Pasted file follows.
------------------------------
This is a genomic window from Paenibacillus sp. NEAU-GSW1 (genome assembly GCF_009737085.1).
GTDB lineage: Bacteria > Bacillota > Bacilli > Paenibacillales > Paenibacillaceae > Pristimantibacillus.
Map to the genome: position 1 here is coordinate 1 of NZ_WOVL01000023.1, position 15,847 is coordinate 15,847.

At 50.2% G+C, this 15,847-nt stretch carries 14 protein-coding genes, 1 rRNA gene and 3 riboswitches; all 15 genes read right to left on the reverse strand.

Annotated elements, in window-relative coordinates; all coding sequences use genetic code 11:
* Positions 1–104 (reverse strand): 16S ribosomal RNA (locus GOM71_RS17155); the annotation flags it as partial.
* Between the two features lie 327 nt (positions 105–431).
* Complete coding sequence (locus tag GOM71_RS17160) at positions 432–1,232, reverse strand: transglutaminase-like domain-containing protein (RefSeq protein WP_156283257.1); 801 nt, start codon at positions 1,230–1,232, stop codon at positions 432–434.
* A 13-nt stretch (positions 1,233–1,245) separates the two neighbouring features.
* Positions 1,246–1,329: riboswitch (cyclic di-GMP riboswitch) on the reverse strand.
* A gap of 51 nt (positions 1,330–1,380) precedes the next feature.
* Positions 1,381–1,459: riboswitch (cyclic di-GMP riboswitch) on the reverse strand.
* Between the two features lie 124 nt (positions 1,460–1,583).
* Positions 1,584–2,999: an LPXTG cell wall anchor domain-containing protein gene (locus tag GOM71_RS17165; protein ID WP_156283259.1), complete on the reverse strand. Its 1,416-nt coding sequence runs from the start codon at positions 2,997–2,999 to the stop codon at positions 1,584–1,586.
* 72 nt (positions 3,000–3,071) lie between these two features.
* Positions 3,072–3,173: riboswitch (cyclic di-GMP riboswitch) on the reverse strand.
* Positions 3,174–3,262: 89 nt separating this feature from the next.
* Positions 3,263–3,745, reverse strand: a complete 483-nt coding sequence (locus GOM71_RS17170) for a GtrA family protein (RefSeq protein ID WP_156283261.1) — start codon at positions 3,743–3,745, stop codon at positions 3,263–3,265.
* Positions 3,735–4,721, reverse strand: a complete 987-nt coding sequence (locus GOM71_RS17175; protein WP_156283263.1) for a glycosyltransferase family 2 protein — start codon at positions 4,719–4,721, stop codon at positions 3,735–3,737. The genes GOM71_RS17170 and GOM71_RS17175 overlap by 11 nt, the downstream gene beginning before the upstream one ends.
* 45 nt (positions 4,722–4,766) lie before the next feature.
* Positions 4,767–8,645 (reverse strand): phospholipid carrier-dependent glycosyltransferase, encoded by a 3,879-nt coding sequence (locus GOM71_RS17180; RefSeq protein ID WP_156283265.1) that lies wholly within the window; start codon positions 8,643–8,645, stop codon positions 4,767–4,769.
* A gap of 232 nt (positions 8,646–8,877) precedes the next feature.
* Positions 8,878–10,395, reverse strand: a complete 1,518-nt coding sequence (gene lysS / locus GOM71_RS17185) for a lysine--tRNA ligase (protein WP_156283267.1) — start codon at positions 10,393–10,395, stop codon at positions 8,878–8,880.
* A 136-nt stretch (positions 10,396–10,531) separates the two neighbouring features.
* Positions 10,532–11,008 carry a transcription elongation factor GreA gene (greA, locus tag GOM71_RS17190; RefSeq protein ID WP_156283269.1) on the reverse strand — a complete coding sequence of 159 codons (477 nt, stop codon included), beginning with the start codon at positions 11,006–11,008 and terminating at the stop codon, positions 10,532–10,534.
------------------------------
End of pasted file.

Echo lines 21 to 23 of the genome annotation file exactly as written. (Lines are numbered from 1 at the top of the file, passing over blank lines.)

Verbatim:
* Positions 4,767–8,645 (reverse strand): phospholipid carrier-dependent glycosyltransferase, encoded by a 3,879-nt coding sequence (locus GOM71_RS17180; RefSeq protein ID WP_156283265.1) that lies wholly within the window; start codon positions 8,643–8,645, stop codon positions 4,767–4,769.
* A gap of 232 nt (positions 8,646–8,877) precedes the next feature.
* Positions 8,878–10,395, reverse strand: a complete 1,518-nt coding sequence (gene lysS / locus GOM71_RS17185) for a lysine--tRNA ligase (protein WP_156283267.1) — start codon at positions 10,393–10,395, stop codon at positions 8,878–8,880.